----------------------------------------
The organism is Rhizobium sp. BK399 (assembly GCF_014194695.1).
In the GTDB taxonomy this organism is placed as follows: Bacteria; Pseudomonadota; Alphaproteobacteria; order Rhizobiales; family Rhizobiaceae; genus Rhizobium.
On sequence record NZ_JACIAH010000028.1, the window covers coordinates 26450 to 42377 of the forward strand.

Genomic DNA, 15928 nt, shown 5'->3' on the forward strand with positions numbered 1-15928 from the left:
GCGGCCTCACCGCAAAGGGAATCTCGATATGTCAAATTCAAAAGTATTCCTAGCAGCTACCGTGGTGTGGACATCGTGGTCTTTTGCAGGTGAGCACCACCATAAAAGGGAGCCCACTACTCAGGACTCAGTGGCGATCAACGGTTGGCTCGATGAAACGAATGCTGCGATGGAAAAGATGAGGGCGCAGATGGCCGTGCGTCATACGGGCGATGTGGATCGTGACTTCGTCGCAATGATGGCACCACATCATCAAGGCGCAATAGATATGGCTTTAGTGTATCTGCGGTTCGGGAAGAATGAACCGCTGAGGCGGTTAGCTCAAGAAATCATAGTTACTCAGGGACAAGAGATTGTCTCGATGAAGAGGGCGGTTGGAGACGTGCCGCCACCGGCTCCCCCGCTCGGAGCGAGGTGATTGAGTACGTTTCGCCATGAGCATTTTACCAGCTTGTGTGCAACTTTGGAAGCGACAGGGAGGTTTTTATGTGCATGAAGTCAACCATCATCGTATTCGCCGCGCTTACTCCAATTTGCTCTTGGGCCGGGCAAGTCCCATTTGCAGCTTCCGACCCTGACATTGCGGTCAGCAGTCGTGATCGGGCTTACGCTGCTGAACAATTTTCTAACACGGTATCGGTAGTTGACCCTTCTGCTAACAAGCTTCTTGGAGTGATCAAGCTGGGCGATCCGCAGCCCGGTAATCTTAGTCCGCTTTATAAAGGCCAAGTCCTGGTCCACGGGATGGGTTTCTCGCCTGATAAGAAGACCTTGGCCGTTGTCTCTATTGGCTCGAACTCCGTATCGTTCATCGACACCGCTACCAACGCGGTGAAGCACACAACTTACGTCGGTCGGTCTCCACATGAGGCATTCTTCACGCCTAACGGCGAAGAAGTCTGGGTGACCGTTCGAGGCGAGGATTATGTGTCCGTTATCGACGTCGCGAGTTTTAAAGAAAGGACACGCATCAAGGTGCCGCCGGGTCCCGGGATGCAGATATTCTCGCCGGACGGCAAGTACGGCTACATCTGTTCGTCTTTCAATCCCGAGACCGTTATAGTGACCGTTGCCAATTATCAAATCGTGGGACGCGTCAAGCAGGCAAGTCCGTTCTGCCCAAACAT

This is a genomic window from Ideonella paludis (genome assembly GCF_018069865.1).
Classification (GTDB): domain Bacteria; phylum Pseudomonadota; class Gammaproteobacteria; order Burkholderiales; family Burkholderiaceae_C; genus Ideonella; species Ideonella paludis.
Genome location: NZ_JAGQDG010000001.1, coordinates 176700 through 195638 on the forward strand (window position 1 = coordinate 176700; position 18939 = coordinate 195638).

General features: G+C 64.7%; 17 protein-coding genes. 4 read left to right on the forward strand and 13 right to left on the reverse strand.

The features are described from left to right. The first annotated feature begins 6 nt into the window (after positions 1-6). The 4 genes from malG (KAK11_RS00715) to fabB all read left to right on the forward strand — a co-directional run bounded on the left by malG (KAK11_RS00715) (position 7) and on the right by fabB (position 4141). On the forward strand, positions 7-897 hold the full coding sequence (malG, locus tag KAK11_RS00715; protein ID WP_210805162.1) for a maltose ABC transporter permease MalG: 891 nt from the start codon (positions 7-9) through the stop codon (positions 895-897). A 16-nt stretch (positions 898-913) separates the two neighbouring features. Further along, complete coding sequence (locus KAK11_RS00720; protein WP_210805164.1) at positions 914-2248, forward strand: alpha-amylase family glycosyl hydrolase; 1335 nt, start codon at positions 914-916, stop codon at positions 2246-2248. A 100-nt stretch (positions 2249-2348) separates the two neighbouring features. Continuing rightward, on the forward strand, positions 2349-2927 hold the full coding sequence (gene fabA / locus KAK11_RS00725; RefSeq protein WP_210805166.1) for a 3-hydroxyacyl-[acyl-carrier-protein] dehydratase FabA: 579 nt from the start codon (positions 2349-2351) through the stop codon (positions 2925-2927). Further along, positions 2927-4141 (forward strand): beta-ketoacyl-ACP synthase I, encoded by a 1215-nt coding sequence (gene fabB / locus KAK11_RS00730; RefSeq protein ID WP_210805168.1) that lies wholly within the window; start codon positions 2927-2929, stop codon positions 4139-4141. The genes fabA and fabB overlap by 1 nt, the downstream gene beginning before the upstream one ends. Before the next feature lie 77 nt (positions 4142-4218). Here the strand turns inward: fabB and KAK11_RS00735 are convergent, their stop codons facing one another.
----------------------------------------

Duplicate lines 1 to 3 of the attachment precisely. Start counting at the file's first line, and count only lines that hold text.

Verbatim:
The organism is Rhizobium sp. BK399 (assembly GCF_014194695.1).
In the GTDB taxonomy this organism is placed as follows: Bacteria; Pseudomonadota; Alphaproteobacteria; order Rhizobiales; family Rhizobiaceae; genus Rhizobium.
On sequence record NZ_JACIAH010000028.1, the window covers coordinates 26450 to 42377 of the forward strand.